Thirty-nine year old Amal Alnasasra grew up among the poorest of the poor in Rahat’s neglected Neighborhood 20, where the residents are, like her, “dark skinned” as she puts it. (Israel is home to thousands of Arabs of African descent who arrived here throughout the centuries in a variety of ways.)
Today, as co-director of Sidre, which works for Bedouin women’s advancement and equality, she is well-positioned to make change. And her ambitions are high: She wants – and is being encouraged to – run for Knesset on an independent women’s list in 2023.
Amal’s road to leadership included participation in Shatil’s U.S.-funded Bedouin women’s For our Rights project (2009-2012.) Amal said participation in the project showed her that change is possible – and women can bring it on. That belief still accompanies her.
Within the rights project, Amal led an initiative that educated black Bedouin women agricultural workers about their rights – something no one had done before. When Shatil’s’ Bedouin women’s project field worker left for another position, Shatil recruited Amal, who clearly had leadership potential, for that position. A year later, she was hired as an economic development project coordinator by Sidre and 18 months after, she became it’s co-director.
Amal keeps on doing things no one has done before. As a community worker in Rahat, she founded the first Neighborhood 20 Women’s Committee that fought for women’s and children’s rights and got a women’s club established.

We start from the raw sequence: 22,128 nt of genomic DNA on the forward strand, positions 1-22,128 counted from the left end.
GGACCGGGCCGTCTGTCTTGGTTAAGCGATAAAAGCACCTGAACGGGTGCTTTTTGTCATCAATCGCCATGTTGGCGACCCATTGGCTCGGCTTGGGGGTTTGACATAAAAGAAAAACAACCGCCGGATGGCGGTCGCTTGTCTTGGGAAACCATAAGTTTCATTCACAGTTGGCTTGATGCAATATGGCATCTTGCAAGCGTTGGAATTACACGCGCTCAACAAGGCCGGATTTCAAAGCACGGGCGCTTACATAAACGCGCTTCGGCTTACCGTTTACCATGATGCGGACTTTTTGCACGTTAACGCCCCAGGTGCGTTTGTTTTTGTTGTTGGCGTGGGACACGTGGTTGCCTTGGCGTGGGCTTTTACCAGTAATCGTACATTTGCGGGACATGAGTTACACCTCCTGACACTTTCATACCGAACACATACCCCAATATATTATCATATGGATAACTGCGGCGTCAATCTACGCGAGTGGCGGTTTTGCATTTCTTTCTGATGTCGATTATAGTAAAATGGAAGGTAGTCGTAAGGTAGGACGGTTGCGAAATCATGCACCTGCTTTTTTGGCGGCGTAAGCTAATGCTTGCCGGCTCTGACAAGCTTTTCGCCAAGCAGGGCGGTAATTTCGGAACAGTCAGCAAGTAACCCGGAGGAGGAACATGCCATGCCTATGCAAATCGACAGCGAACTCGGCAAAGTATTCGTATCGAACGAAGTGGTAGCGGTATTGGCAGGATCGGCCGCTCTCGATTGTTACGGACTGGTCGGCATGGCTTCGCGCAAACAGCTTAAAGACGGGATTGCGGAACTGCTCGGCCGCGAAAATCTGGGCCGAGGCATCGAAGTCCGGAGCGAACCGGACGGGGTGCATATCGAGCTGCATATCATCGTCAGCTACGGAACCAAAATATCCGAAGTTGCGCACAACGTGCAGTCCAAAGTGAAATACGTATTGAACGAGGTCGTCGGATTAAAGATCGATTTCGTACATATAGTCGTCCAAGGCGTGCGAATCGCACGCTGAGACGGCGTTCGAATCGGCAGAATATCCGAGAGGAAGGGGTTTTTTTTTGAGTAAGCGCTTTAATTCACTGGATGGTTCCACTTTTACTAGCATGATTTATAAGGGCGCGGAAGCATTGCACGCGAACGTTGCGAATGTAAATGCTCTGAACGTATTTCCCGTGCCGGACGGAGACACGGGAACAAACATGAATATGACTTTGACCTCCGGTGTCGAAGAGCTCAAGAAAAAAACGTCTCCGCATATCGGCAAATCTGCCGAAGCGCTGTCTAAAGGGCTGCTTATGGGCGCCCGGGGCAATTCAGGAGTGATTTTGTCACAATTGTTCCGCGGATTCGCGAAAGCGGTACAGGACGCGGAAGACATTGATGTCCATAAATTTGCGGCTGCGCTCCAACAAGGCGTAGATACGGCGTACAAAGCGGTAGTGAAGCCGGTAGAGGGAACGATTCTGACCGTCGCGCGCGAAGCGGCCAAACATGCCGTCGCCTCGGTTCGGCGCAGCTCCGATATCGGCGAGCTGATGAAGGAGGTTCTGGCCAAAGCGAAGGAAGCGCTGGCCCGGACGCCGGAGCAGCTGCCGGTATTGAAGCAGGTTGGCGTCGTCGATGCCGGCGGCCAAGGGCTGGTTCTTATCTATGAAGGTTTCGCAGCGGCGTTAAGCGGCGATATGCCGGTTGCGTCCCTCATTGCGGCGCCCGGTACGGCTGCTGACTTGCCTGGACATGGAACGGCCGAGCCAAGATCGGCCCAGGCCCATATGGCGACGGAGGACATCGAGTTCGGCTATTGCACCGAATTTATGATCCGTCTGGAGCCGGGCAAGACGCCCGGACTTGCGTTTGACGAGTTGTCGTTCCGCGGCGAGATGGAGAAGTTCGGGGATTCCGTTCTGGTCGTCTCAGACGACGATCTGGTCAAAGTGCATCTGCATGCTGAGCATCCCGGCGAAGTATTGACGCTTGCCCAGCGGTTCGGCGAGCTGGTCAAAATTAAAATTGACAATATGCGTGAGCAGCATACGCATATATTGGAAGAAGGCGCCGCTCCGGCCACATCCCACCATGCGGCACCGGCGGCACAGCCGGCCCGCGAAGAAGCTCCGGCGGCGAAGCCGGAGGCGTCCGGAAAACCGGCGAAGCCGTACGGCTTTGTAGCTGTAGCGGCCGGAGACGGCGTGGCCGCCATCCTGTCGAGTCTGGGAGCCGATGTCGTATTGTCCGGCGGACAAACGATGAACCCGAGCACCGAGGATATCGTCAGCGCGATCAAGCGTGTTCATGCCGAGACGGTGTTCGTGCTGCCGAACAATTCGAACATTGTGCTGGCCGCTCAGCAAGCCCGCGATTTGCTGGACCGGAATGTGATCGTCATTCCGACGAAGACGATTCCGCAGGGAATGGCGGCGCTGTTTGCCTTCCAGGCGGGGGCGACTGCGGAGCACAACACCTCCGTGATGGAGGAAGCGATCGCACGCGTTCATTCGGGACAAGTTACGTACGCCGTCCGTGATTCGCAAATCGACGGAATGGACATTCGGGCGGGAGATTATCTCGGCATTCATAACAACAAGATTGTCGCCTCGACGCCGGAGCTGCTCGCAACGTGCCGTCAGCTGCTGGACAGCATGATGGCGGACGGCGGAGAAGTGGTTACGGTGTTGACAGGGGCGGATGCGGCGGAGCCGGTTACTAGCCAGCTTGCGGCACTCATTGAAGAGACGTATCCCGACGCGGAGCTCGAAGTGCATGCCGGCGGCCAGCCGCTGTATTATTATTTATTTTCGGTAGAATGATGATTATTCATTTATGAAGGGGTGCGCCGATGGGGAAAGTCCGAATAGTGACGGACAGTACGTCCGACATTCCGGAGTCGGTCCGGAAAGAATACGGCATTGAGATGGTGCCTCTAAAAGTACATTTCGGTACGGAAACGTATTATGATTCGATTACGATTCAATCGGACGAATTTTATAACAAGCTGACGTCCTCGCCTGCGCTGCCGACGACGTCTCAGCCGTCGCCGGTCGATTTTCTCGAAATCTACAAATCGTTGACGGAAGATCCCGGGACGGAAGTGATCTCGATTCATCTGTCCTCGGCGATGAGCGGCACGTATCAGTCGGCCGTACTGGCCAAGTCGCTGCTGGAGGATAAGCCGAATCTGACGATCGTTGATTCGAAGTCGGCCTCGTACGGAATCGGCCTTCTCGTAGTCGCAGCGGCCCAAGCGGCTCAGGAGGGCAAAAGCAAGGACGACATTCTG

“The neighborhood is in a different place now. We have doctors, lawyers, social workers, 12 teachers,” says Amal. “One of our residents is a city councilman. You can feel the difference.”
And in her role at Sidre, she founded the first Negev Bedouin Women’s Council.
What kind of change is she working toward?
“To improve the status of Bedouin women,” says Amal without hesitation. “To give legitimacy to Bedouin women’s right to strive, to dream, to realize their desires, to achieve what they want…”
Although Bedouin women are making strides, the majority still live in a patriarchal, traditional society that dictates just how far they can go – from home, in their studies and work lives – and whom they can marry. Polygamy and so-called “honor killings” are part of life for Bedouin women.
But Amal is optimistic. “I see many women who stared with zero – and today are in a place of decision making,” she says. “There are Bedouin women who are heads of municipal departments and school principals. In our neighborhood alone there are now three women lawyers and a school principal. In our society, people usually don’t believe that dark-skinned people can succeed. So this reinforces my belief that yes, it is possible to change.”
“Like you?” NIF News asked her.
“Like me,” she answered.
Amal credits Shatil Negev Director, Sultan Abu Abaid, for believing in her and pushing her toward leadership.
“Sultan wasn’t just my boss, he was a significant, facilitative leader who wants to advance Bedouin women,” she says. “He always supported me and gave me a feeling that Bedouin women must believe in themselves, that we can succeed. He was a huge influence on me. I will never forget him. Today, when I invite him to Sidre events, he respects the invitation and always does his best to come. He really believes in the strength and potential of Bedouin women and does the maximum to encourage us on our road.”